Some restaurants are getting rid of tips and replacing them with a surcharge on the dining tab.
COVID-19’s financial bite has been especially hard on restaurants, forcing many to close. Others that are still operating are taking a fresh look at the way they do business.
During the height of the pandemic, the industry estimates up to 90% of restaurant staff were knocked out of work.
At Thamee, a full-service Burmese restaurant on H Street Northeast, co-owner Eric Wang saw servers’ income plummet as tips dried up when customers opted for carryout and delivery.
Aiming to lift compensation for the staff, including promoting equity between the servers and the kitchen staff, Thamee has come up with a new pricing structure.
“The program we’ve instituted is called Flat-30. What the 30 stands for is, essentially, we took the old model of costing out our goods and services and how much we charge people; and we just tacked on a 30% fee on top of it and eliminated tipping,” Wang said.
Revenue from the 30% surcharge is being used to raise compensation for the entire staff, including providing health care and other benefits.
“We’ve actually changed our entire compensation structure for everybody, not just the servers, but also for the back-of-the-house cooks and dishwashers, as well,” Wang said.
The Restaurant Association of Metropolitan Washington said restaurant owners have had to institute many changes since the pandemic began.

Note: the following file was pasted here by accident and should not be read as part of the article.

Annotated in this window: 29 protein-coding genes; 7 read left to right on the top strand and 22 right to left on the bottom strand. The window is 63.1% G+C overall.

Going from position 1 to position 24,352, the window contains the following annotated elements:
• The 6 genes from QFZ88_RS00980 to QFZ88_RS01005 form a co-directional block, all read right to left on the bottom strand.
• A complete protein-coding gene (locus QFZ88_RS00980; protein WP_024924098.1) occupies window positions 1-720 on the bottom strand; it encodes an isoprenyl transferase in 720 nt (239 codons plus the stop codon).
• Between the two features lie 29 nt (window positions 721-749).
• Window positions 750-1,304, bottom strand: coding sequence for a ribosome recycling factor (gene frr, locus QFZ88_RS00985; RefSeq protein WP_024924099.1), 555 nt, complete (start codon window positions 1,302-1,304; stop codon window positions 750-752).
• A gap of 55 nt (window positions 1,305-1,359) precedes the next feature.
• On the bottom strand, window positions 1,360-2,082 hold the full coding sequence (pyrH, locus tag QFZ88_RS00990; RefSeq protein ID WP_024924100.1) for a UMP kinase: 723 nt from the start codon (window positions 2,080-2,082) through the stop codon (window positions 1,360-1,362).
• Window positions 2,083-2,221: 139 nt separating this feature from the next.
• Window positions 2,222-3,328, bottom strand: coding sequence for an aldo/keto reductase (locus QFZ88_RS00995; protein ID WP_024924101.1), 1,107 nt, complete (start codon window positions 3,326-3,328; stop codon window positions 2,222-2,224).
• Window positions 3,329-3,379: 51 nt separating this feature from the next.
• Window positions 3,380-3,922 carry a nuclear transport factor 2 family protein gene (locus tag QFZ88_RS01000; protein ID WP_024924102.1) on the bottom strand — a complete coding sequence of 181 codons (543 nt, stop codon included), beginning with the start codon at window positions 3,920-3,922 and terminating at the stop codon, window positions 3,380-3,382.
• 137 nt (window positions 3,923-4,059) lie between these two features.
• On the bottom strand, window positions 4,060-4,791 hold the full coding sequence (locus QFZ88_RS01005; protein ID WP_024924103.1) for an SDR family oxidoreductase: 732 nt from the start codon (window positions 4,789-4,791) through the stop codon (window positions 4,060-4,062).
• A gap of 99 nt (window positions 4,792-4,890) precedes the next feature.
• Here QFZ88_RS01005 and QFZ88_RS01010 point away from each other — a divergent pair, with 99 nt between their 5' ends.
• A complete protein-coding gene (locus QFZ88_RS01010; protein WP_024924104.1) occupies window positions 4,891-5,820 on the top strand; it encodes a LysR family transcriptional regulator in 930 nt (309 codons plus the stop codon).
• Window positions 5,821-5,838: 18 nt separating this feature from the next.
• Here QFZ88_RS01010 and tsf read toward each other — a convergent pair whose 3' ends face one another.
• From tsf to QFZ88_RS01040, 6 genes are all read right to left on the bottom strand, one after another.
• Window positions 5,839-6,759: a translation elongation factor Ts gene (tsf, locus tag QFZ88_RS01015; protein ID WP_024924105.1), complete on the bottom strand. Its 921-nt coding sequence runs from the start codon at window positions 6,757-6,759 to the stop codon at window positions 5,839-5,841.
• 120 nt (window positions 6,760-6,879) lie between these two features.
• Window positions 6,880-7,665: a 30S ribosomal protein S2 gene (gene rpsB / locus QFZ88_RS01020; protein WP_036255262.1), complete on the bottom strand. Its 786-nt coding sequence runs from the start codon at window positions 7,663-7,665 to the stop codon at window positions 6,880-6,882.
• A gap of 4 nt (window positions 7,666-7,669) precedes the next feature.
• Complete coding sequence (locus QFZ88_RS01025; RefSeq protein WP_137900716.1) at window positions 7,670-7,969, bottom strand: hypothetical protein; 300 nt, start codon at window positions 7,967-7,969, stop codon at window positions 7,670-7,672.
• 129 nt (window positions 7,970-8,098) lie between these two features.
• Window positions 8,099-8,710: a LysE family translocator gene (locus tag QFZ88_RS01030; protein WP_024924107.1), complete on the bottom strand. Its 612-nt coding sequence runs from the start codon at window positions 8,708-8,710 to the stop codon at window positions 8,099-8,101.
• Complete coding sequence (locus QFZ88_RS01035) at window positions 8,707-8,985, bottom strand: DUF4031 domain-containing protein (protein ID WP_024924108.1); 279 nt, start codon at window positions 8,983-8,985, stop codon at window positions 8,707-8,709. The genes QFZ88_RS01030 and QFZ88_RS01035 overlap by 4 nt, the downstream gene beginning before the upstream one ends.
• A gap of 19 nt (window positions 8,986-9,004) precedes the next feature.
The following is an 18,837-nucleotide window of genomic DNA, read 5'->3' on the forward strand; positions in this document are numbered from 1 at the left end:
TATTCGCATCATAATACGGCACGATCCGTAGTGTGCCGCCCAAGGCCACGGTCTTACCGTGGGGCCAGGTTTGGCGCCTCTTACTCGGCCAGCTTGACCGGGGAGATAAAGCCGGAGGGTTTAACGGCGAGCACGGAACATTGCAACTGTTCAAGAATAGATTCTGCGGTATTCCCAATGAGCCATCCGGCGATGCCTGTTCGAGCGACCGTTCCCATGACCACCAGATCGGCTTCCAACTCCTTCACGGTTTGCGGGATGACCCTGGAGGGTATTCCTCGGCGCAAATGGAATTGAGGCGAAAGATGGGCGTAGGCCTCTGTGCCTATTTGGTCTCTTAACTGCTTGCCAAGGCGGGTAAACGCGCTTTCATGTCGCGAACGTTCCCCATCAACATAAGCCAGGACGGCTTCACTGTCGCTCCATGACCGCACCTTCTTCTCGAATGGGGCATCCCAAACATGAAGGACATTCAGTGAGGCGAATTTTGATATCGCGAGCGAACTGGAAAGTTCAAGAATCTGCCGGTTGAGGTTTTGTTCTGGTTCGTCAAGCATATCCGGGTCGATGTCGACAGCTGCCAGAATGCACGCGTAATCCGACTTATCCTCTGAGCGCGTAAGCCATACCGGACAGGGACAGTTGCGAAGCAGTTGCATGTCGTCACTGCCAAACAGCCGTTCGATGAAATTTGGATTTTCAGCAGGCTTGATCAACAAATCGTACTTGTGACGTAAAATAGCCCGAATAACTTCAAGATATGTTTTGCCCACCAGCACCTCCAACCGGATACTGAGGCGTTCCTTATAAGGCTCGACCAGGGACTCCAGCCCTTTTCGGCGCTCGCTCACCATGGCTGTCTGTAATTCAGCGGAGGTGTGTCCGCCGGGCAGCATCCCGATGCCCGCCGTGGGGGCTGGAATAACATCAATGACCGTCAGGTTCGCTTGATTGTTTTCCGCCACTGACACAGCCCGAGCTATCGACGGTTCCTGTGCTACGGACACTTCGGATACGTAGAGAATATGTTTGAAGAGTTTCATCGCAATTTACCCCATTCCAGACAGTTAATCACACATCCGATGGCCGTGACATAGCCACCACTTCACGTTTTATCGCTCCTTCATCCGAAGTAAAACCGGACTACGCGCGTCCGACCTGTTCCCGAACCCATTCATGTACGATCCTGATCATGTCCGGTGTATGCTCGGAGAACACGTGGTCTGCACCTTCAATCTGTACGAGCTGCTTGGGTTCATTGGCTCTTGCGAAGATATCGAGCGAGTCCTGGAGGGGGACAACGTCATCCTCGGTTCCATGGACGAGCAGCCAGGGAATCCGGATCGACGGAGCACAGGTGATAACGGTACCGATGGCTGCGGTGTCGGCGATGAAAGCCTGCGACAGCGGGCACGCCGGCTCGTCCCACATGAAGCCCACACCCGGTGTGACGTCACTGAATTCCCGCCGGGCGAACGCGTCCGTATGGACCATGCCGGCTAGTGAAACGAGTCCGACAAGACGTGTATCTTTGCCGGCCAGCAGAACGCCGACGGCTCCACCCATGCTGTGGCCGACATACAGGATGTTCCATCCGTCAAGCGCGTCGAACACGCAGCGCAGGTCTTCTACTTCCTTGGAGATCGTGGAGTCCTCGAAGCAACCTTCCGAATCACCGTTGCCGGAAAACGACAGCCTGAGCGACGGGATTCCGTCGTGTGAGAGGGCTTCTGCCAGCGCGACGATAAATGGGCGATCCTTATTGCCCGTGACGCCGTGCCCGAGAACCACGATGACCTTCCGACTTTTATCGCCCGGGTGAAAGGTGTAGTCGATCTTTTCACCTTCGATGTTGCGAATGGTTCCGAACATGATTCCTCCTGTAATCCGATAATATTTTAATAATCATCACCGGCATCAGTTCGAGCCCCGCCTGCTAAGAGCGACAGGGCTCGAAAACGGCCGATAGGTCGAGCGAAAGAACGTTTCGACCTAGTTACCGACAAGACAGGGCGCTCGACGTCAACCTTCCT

“They’ve had to pivot and to reimagine concepts, new business models,” said Kathy Hollinger, of the Restaurant Association of Metropolitan Washington.
She said some restaurants have had to reduce staff by 80-90%.
“So, what we are seeing is that they are doing anything and everything to think about what makes the most sense for their particular restaurant operation,” Hollinger said. “What is most important is that they are deciding what works for their business versus others suggesting what could work for their business,” she said.
There’s no doubt the pandemic has helped spark the elimination of tipping at some area restaurants replaced by a surcharge, but at Thamee Restaurant the owners see the overhaul in compensation as a plan for the future.
“I think there needs to be more equity in the restaurant industry,” Wang said. “We, as a society, have deemed these people essential; but when it comes to actually paying them a survivable wage, there’s a lot of push back on it. So we need to really rethink what it means to dine out, and treat it as something special and something essential.”
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